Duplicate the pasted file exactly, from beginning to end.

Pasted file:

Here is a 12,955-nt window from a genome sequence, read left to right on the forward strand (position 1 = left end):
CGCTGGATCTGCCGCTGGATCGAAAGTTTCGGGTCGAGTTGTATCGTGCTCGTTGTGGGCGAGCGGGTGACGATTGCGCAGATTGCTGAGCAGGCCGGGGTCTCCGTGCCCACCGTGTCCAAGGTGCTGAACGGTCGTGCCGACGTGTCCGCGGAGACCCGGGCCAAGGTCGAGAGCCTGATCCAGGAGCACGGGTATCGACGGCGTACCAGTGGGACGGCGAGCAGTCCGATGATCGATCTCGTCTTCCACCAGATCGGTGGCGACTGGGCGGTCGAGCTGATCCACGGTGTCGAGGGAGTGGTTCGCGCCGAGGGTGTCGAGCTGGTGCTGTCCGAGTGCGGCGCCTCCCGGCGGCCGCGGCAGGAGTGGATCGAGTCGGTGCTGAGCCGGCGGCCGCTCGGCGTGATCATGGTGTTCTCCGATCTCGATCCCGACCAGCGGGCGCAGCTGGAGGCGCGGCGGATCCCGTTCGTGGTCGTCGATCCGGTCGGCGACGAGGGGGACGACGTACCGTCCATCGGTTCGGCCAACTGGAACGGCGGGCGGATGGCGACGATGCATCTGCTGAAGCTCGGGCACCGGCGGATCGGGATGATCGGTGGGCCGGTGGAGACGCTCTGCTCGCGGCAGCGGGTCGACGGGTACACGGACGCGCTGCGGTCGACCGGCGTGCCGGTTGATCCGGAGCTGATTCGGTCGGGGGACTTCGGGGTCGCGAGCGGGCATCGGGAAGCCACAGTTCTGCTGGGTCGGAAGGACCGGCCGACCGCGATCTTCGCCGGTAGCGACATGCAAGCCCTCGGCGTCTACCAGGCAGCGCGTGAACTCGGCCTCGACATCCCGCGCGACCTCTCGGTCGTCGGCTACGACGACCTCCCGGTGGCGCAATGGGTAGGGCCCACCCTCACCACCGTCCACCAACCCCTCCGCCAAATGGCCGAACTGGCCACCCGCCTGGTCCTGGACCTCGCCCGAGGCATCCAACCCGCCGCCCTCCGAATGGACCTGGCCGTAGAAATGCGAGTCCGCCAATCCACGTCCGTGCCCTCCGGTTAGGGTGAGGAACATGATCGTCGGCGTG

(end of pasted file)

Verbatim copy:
Here is a 12,955-nt window from a genome sequence, read left to right on the forward strand (position 1 = left end):
CGCTGGATCTGCCGCTGGATCGAAAGTTTCGGGTCGAGTTGTATCGTGCTCGTTGTGGGCGAGCGGGTGACGATTGCGCAGATTGCTGAGCAGGCCGGGGTCTCCGTGCCCACCGTGTCCAAGGTGCTGAACGGTCGTGCCGACGTGTCCGCGGAGACCCGGGCCAAGGTCGAGAGCCTGATCCAGGAGCACGGGTATCGACGGCGTACCAGTGGGACGGCGAGCAGTCCGATGATCGATCTCGTCTTCCACCAGATCGGTGGCGACTGGGCGGTCGAGCTGATCCACGGTGTCGAGGGAGTGGTTCGCGCCGAGGGTGTCGAGCTGGTGCTGTCCGAGTGCGGCGCCTCCCGGCGGCCGCGGCAGGAGTGGATCGAGTCGGTGCTGAGCCGGCGGCCGCTCGGCGTGATCATGGTGTTCTCCGATCTCGATCCCGACCAGCGGGCGCAGCTGGAGGCGCGGCGGATCCCGTTCGTGGTCGTCGATCCGGTCGGCGACGAGGGGGACGACGTACCGTCCATCGGTTCGGCCAACTGGAACGGCGGGCGGATGGCGACGATGCATCTGCTGAAGCTCGGGCACCGGCGGATCGGGATGATCGGTGGGCCGGTGGAGACGCTCTGCTCGCGGCAGCGGGTCGACGGGTACACGGACGCGCTGCGGTCGACCGGCGTGCCGGTTGATCCGGAGCTGATTCGGTCGGGGGACTTCGGGGTCGCGAGCGGGCATCGGGAAGCCACAGTTCTGCTGGGTCGGAAGGACCGGCCGACCGCGATCTTCGCCGGTAGCGACATGCAAGCCCTCGGCGTCTACCAGGCAGCGCGTGAACTCGGCCTCGACATCCCGCGCGACCTCTCGGTCGTCGGCTACGACGACCTCCCGGTGGCGCAATGGGTAGGGCCCACCCTCACCACCGTCCACCAACCCCTCCGCCAAATGGCCGAACTGGCCACCCGCCTGGTCCTGGACCTCGCCCGAGGCATCCAACCCGCCGCCCTCCGAATGGACCTGGCCGTAGAAATGCGAGTCCGCCAATCCACGTCCGTGCCCTCCGGTTAGGGTGAGGAACATGATCGTCGGCGTG